A proposed amendment to Information Technology (Intermediary Guidelines and Digital Media Ethics Code) Rules, 2021 (IT Rules) suggests that any content "identified as fake or false" by the Press Information Bureau's (PIB) fact-check unit must be taken down.
What does the amendment propose? The amendment states that any intermediary – including news organisations, publishers, social media and online gaming platforms – must make efforts "not to host, display, upload, modify, publish, transmit, store, update or share" content that may "deceive or mislead" the recipient, with respect to the origin or veracity of the information in the message.
It mentioned that information marked as "fake or misleading" by PIB's fact-check unit, or any agency "authorised by the Central Government for fact-checking" would need to be taken down.
The proposed amendment also includes online gaming within its ambit.
The language of this draft notification shows that the power of deeming content as "fake" may not be restricted to PIB in the future. The Centre may authorise any of its agencies to do the same, which will look at any content related to "any business of the Centre."
What is PIB fact-check?: PIB launched it's fact-checking division in December 2019, which has verified accounts on Facebook, Twitter, Telegram and Instagram.
According to it's social media bio description, it aims to counter misinformation on government policies and schemes.
But the core principles of the International Fact-Checking Network (IFCN) requires fact-checking groups to maintain "a commitment to non-partisanship and fairness,” but PIB has not always exhibited these traits.
The Editors Guild of India said it was "deeply concerned" with the suggestions of the draft amendment.
"At the outset, determination of fake news cannot be in the sole hands of the government and will result in the censorship of the press," it read.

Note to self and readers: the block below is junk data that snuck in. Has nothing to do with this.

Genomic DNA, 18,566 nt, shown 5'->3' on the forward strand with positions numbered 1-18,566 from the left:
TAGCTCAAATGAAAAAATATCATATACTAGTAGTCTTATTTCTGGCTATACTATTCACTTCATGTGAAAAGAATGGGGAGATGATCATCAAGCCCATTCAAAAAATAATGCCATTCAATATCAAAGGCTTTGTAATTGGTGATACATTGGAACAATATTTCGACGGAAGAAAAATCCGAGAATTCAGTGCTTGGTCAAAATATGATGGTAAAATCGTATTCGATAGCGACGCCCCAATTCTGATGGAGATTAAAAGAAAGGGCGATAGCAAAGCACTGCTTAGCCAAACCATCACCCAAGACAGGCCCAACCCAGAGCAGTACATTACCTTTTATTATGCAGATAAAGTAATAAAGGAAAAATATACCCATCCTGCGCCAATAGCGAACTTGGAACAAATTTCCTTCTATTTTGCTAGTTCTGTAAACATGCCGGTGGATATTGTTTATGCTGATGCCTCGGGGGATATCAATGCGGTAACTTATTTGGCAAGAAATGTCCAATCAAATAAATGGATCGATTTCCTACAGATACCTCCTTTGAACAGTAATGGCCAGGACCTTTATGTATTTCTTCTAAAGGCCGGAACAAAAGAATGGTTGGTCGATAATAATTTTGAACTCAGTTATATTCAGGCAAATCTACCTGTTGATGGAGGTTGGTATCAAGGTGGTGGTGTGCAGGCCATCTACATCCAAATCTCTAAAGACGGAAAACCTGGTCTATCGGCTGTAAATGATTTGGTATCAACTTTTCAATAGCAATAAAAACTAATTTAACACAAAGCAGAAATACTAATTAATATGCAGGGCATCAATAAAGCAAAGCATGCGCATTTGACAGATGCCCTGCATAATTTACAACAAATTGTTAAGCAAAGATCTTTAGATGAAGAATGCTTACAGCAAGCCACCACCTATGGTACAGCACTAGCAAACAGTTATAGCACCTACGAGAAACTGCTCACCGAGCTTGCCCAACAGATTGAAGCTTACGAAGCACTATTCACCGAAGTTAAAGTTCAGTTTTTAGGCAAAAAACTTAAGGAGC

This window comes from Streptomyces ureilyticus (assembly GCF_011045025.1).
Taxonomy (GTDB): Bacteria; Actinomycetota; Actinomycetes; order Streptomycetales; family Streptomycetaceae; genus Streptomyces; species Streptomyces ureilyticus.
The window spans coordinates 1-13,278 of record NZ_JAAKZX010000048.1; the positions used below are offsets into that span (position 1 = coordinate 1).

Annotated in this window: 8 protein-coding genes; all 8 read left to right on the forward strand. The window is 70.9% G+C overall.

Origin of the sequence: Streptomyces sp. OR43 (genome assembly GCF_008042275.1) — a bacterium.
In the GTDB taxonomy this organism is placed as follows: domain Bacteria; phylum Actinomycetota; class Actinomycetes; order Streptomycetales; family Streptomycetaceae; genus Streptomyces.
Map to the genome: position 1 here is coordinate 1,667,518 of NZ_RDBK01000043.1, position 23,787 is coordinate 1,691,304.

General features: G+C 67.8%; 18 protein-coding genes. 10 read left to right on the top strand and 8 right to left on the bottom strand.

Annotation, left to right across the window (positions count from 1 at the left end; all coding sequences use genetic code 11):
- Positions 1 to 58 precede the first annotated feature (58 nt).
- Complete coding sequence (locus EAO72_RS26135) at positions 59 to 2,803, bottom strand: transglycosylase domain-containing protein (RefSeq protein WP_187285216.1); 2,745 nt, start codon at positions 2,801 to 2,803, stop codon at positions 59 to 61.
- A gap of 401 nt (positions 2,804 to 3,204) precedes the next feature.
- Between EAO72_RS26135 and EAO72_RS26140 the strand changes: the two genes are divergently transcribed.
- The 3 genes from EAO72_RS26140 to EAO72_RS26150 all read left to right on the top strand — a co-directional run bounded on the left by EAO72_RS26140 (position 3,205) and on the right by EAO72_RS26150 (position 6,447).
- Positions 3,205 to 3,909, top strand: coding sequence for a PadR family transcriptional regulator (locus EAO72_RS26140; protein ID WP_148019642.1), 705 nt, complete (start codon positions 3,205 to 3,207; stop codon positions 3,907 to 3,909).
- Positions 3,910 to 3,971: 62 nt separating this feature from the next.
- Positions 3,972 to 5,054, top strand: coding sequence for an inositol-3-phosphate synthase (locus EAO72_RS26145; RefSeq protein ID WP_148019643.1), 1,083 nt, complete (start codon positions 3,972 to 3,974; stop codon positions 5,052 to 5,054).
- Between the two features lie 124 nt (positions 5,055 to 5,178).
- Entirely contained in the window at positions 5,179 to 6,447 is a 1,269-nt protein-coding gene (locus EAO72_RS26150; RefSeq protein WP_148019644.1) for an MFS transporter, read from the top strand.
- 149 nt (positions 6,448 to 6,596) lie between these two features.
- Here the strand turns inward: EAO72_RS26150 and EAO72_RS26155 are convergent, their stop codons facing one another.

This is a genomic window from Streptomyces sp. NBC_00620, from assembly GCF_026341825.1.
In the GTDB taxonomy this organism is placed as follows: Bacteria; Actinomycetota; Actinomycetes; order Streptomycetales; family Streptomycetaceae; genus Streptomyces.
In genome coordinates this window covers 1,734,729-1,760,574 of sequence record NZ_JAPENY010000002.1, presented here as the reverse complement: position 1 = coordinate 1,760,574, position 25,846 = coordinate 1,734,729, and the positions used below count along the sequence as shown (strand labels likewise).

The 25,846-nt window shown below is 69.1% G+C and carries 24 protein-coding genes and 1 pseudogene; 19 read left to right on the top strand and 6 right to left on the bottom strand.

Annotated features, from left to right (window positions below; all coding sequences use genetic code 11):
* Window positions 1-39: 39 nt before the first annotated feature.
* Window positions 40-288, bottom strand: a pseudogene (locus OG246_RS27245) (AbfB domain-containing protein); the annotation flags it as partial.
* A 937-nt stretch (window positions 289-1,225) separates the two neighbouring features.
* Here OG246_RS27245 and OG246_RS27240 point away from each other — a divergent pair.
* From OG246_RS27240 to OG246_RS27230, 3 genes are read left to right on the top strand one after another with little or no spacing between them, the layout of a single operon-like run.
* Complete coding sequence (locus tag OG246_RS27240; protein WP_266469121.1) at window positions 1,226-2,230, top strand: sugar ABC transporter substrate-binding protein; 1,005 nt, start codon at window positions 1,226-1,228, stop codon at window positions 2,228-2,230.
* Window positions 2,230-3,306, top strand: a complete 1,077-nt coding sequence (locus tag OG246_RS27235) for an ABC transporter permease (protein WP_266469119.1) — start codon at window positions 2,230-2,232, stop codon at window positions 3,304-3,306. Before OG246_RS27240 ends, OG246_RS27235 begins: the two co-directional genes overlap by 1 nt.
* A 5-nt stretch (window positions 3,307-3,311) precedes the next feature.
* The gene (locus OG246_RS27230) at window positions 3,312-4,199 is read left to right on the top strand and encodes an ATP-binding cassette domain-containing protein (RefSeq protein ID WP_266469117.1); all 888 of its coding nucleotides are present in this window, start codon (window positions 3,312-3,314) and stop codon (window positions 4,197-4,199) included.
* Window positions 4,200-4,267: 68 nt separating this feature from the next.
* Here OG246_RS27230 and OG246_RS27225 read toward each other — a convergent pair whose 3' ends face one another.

The statement voiced its concern about the proposal making it "easier to muzzle the free press," saying that it would give PIB sweeping powers to "force online intermediaries" to remove content that the government "may find problematic."
Calling on the Ministry of Information and Electronics Technology to remove this amendment, it stated that the move would "stifle legitimate criticism of the government" and adversely impact the press which holds the government accountable.
The bone of contention: The PIB's fact-checking division routinely debunks mis- or disinformation targeting government's schemes or policies, and does this while offering no and minimal context to its fact-check.
In May 2020, Newslaundry listed a host of social media posts and news articles that PIB's fact-checking unit had "debunked."
But in these instances, their fact-checks were not based in facts and were mere denials, the report said.
The Quint's WebQoof team too, has debunked PIB's fact-checks on multiple occasions.
In January 2022, PIB issued a fact-check which mentioned that Finance Minister Nirmala Sitharaman had not made a certain statement about inflation affecting the "rich more than the poor," which contradicted the ministry's own monthly report.
On the other hand, the division has also worked to inform people about fraudulent websites and WhatsApp forwards.
These corrections issued by a verified government source have aided in combating misleading information on a large scale, especially when it comes to claims about the government giving out monetary aid under its schemes.
Recently, PIB tweeted about one such fraudulent website which claimed to be that of the Central Board of Secondary Education (CBSE) that asked students appearing for their class 10 and 12 board exams to pay registration fees.